Chapter27_Carrier-Generation

Chapter27_Carrier-Generation - 2.7 Carrier Generation &...

Info iconThis preview shows pages 1–5. Sign up to view the full content.

View Full Document Right Arrow Icon
2.7 Carrier Generation & Recombination Perturbation of semiconductor, i.e. an excess or deficit in carrier concentration with respect to the equilibrium values is created, resulting in non-equilibrium conditions If the perturbation is removed, recombination/generation (R-G) processes will restore equilibrium conditions; if perturbation is maintained, R-G processes will stabilize the (non-equilibrium) carrier concentrations 2.7.1 Generation and Recombination Processes 2.7.2 R-G Statistics 2.7.3 Continuity Equations Literature: Pierret, Chapter 3.3-3.5.1, page 105-132 Slides courtesy of Prof. Oliver Brand
Background image of page 1

Info iconThis preview has intentionally blurred sections. Sign up to view the full version.

View Full DocumentRight Arrow Icon
2 2.7.1 Generation/Recombination Processes Band-to-band R-G processes “only” involve electron in conduction band and hole in valence band R-G center generation/ recombination requires R-G center (lattice defect or impurity which generates states in the bandgap) Auger recombination requires 3 carriers (either 2 holes and 1 electron or 2 electrons and 1 hole) All processes occur at all times (even in equilibrium), with the process having the highest rate dominating Recombination Generation Pierret, Fig. 3.15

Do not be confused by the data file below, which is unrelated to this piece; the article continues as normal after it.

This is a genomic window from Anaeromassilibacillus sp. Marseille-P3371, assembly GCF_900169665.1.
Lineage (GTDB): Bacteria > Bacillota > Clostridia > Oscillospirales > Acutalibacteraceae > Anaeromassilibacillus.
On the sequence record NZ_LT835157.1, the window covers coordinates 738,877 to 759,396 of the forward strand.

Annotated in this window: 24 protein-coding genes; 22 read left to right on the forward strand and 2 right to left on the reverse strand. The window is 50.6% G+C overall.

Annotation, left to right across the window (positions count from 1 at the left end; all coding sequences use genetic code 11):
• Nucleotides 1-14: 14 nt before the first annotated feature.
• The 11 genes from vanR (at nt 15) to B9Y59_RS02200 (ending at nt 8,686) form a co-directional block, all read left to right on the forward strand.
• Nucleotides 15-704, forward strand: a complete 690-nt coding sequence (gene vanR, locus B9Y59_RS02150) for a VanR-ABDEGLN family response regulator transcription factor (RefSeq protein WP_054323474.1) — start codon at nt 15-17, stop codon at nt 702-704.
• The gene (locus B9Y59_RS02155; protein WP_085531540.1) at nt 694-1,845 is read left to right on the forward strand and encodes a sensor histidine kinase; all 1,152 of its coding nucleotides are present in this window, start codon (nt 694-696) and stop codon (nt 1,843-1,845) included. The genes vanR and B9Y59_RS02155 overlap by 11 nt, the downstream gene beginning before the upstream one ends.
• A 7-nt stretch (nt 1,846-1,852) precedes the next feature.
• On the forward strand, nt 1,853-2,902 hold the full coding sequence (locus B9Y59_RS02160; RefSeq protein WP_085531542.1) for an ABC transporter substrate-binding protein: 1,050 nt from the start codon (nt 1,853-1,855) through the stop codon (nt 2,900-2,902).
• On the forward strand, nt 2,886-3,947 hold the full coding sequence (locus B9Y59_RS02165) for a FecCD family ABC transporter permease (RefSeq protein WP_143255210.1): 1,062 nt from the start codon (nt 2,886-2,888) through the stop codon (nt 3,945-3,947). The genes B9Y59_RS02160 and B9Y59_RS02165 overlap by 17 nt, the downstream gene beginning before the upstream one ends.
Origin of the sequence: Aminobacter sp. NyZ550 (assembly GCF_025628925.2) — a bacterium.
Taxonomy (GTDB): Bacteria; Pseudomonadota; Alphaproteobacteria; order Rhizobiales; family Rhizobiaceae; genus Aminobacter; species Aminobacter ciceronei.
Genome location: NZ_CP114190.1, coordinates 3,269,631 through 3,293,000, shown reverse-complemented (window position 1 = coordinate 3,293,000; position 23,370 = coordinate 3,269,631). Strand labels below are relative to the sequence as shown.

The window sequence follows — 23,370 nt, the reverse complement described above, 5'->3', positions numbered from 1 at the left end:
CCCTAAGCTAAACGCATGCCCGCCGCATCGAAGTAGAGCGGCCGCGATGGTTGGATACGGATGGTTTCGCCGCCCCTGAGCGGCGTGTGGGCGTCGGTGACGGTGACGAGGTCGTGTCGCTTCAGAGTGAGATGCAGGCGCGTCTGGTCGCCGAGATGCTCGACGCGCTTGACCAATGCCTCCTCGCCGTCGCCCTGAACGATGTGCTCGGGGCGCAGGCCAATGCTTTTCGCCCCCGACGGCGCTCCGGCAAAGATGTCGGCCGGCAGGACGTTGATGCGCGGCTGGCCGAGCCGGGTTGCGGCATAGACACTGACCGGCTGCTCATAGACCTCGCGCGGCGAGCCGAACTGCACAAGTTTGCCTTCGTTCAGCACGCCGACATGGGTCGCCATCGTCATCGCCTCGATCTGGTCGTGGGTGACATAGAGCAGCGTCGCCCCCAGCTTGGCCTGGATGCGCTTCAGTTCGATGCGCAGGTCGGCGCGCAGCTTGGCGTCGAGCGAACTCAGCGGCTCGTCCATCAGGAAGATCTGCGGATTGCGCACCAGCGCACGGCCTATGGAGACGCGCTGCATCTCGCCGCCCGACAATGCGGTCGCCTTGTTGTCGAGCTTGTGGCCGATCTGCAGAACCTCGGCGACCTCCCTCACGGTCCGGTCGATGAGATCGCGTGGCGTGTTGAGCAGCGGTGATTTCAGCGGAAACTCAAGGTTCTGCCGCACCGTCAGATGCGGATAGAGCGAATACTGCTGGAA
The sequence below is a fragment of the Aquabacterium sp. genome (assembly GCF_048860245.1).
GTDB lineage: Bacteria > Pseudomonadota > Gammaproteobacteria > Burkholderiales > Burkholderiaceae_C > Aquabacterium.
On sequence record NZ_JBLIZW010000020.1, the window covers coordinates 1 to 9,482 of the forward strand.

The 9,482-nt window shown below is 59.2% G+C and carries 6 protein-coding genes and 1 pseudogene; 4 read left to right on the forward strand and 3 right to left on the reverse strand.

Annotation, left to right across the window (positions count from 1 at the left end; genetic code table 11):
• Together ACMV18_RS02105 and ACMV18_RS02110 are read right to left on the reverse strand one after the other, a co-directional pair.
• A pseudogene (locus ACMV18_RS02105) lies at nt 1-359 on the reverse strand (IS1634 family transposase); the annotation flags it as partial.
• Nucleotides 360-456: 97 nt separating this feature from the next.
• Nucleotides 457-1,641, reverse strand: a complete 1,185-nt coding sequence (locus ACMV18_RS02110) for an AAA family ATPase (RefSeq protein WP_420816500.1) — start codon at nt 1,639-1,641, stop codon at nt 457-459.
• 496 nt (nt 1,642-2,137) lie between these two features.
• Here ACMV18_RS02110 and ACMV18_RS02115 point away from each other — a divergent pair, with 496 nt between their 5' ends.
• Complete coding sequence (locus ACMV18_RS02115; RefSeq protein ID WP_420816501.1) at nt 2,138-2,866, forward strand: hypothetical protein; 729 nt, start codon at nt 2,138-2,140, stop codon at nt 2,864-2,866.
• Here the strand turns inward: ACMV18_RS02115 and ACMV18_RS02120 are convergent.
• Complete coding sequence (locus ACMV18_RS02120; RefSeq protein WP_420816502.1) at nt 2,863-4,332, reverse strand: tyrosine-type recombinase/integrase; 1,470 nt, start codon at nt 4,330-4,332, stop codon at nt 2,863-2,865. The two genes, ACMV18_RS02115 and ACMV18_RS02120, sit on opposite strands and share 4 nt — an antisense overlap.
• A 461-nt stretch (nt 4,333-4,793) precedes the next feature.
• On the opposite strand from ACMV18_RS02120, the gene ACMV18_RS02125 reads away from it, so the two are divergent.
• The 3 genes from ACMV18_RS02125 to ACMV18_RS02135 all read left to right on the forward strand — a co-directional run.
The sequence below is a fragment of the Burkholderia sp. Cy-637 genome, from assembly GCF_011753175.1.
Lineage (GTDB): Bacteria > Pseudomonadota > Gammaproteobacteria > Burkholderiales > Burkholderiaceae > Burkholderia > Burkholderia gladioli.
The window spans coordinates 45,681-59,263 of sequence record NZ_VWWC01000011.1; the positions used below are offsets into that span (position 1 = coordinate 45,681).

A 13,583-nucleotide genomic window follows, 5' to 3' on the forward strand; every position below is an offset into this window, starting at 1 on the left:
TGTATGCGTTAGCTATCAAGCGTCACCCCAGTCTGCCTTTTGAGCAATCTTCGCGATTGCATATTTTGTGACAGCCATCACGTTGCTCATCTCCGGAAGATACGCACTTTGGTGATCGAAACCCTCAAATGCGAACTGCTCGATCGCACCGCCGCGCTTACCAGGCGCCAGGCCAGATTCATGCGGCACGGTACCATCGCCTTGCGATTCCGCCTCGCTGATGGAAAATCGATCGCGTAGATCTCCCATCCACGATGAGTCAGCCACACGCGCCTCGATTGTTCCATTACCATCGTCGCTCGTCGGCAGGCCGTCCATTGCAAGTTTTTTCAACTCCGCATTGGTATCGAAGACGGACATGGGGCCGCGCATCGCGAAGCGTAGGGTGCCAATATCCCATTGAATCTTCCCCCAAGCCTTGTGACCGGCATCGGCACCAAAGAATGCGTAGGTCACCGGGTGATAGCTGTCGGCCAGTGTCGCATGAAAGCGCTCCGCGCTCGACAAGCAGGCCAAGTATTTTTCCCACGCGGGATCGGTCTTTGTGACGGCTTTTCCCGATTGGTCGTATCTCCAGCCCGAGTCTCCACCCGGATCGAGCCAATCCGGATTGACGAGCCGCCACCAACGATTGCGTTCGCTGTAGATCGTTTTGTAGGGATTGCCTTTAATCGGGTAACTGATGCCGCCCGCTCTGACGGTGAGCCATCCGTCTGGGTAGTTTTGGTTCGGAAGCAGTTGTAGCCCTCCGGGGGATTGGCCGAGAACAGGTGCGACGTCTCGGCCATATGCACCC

Background image of page 2
3 Momentum Considerations Band-to-Band vs. R-G Center R-G Processes What is the dominant R-G process, i.e. the process proceeding at the fastest rate, in a particular system? When do band-to-band R-G processes dominate over R-G center R-G processes and vice versa? Photons carry energy but very little momentum Phonons carry momentum but very little energy In indirect semiconductors , band-to-band recombination requires the emission/ absorption of a phonon (for momentum conservation) in addition to photon emission, making this process negligible compared to R-G center recombination In direct semiconductors , band-to-band recombination proceeds at a much faster rate, making these materials suitable for light emitting devices, e.g. LEDs and lasers Pierret, Fig. 3.18 Direct Semiconductor (e.g. GaAs) Indirect Semiconductor (e.g. Si or Ge)
Background image of page 3

Info iconThis preview has intentionally blurred sections. Sign up to view the full version.

View Full DocumentRight Arrow Icon
4 Perturbation: Carrier Injection/Generation Processes: Photogeneration Operation of diode in forward direction Impact ionization p n > n i 2
Background image of page 4
Image of page 5
This is the end of the preview. Sign up to access the rest of the document.

Page1 / 19

Chapter27_Carrier-Generation - 2.7 Carrier Generation &...

This preview shows document pages 1 - 5. Sign up to view the full document.

View Full Document Right Arrow Icon
Ask a homework question - tutors are online